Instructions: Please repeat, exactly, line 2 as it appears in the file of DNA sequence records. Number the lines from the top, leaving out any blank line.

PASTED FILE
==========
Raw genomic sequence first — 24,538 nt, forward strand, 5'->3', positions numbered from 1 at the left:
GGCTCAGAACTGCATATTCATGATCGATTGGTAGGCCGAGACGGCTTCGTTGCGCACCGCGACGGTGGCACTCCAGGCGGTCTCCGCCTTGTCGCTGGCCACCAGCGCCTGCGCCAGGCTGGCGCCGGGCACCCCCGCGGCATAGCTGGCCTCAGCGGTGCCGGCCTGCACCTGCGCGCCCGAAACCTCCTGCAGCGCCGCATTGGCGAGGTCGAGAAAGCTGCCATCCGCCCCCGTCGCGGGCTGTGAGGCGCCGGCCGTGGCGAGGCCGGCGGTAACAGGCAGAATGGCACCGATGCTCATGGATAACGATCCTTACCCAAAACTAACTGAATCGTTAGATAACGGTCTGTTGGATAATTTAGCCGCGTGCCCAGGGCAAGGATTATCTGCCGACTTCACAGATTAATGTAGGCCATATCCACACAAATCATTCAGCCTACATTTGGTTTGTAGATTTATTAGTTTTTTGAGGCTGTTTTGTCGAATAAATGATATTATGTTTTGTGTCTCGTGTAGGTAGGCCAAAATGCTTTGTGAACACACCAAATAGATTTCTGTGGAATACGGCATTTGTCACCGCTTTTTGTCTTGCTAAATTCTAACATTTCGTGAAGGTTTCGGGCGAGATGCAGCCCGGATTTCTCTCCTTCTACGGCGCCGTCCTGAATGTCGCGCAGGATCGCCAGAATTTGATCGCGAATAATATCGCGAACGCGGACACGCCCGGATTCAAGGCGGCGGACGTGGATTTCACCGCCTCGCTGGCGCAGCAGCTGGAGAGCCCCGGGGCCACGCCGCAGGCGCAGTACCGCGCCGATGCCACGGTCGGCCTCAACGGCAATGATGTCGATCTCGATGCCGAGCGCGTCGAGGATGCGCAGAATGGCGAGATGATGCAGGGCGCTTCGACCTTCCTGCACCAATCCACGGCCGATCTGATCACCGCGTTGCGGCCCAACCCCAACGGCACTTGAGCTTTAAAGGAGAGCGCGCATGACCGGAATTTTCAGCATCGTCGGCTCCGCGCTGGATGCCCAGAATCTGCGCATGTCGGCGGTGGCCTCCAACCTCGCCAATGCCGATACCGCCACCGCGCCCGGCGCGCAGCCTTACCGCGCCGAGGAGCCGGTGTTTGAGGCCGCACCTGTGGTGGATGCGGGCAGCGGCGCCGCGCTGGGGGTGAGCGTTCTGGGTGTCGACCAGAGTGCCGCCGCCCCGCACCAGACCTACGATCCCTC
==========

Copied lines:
GGCTCAGAACTGCATATTCATGATCGATTGGTAGGCCGAGACGGCTTCGTTGCGCACCGCGACGGTGGCACTCCAGGCGGTCTCCGCCTTGTCGCTGGCCACCAGCGCCTGCGCCAGGCTGGCGCCGGGCACCCCCGCGGCATAGCTGGCCTCAGCGGTGCCGGCCTGCACCTGCGCGCCCGAAACCTCCTGCAGCGCCGCATTGGCGAGGTCGAGAAAGCTGCCATCCGCCCCCGTCGCGGGCTGTGAGGCGCCGGCCGTGGCGAGGCCGGCGGTAACAGGCAGAATGGCACCGATGCTCATGGATAACGATCCTTACCCAAAACTAACTGAATCGTTAGATAACGGTCTGTTGGATAATTTAGCCGCGTGCCCAGGGCAAGGATTATCTGCCGACTTCACAGATTAATGTAGGCCATATCCACACAAATCATTCAGCCTACATTTGGTTTGTAGATTTATTAGTTTTTTGAGGCTGTTTTGTCGAATAAATGATATTATGTTTTGTGTCTCGTGTAGGTAGGCCAAAATGCTTTGTGAACACACCAAATAGATTTCTGTGGAATACGGCATTTGTCACCGCTTTTTGTCTTGCTAAATTCTAACATTTCGTGAAGGTTTCGGGCGAGATGCAGCCCGGATTTCTCTCCTTCTACGGCGCCGTCCTGAATGTCGCGCAGGATCGCCAGAATTTGATCGCGAATAATATCGCGAACGCGGACACGCCCGGATTCAAGGCGGCGGACGTGGATTTCACCGCCTCGCTGGCGCAGCAGCTGGAGAGCCCCGGGGCCACGCCGCAGGCGCAGTACCGCGCCGATGCCACGGTCGGCCTCAACGGCAATGATGTCGATCTCGATGCCGAGCGCGTCGAGGATGCGCAGAATGGCGAGATGATGCAGGGCGCTTCGACCTTCCTGCACCAATCCACGGCCGATCTGATCACCGCGTTGCGGCCCAACCCCAACGGCACTTGAGCTTTAAAGGAGAGCGCGCATGACCGGAATTTTCAGCATCGTCGGCTCCGCGCTGGATGCCCAGAATCTGCGCATGTCGGCGGTGGCCTCCAACCTCGCCAATGCCGATACCGCCACCGCGCCCGGCGCGCAGCCTTACCGCGCCGAGGAGCCGGTGTTTGAGGCCGCACCTGTGGTGGATGCGGGCAGCGGCGCCGCGCTGGGGGTGAGCGTTCTGGGTGTCGACCAGAGTGCCGCCGCCCCGCACCAGACCTACGATCCCTC